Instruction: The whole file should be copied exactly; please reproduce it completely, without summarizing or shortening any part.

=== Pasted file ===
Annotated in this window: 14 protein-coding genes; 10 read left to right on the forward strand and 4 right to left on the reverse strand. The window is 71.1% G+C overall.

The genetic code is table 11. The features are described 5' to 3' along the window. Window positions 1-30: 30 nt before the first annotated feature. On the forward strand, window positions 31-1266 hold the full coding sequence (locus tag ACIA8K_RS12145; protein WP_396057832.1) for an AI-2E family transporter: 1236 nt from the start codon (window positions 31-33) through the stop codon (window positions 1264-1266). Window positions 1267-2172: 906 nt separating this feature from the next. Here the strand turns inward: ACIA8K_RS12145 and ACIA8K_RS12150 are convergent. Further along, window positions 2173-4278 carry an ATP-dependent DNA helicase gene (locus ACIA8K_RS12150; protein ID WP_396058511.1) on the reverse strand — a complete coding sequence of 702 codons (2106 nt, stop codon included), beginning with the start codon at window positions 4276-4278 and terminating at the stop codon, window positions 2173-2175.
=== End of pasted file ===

Annotated in this window: 14 protein-coding genes; 10 read left to right on the forward strand and 4 right to left on the reverse strand. The window is 71.1% G+C overall.

The genetic code is table 11. The features are described 5' to 3' along the window. Window positions 1-30: 30 nt before the first annotated feature. On the forward strand, window positions 31-1266 hold the full coding sequence (locus tag ACIA8K_RS12145; protein WP_396057832.1) for an AI-2E family transporter: 1236 nt from the start codon (window positions 31-33) through the stop codon (window positions 1264-1266). Window positions 1267-2172: 906 nt separating this feature from the next. Here the strand turns inward: ACIA8K_RS12145 and ACIA8K_RS12150 are convergent. Further along, window positions 2173-4278 carry an ATP-dependent DNA helicase gene (locus ACIA8K_RS12150; protein ID WP_396058511.1) on the reverse strand — a complete coding sequence of 702 codons (2106 nt, stop codon included), beginning with the start codon at window positions 4276-4278 and terminating at the stop codon, window positions 2173-2175.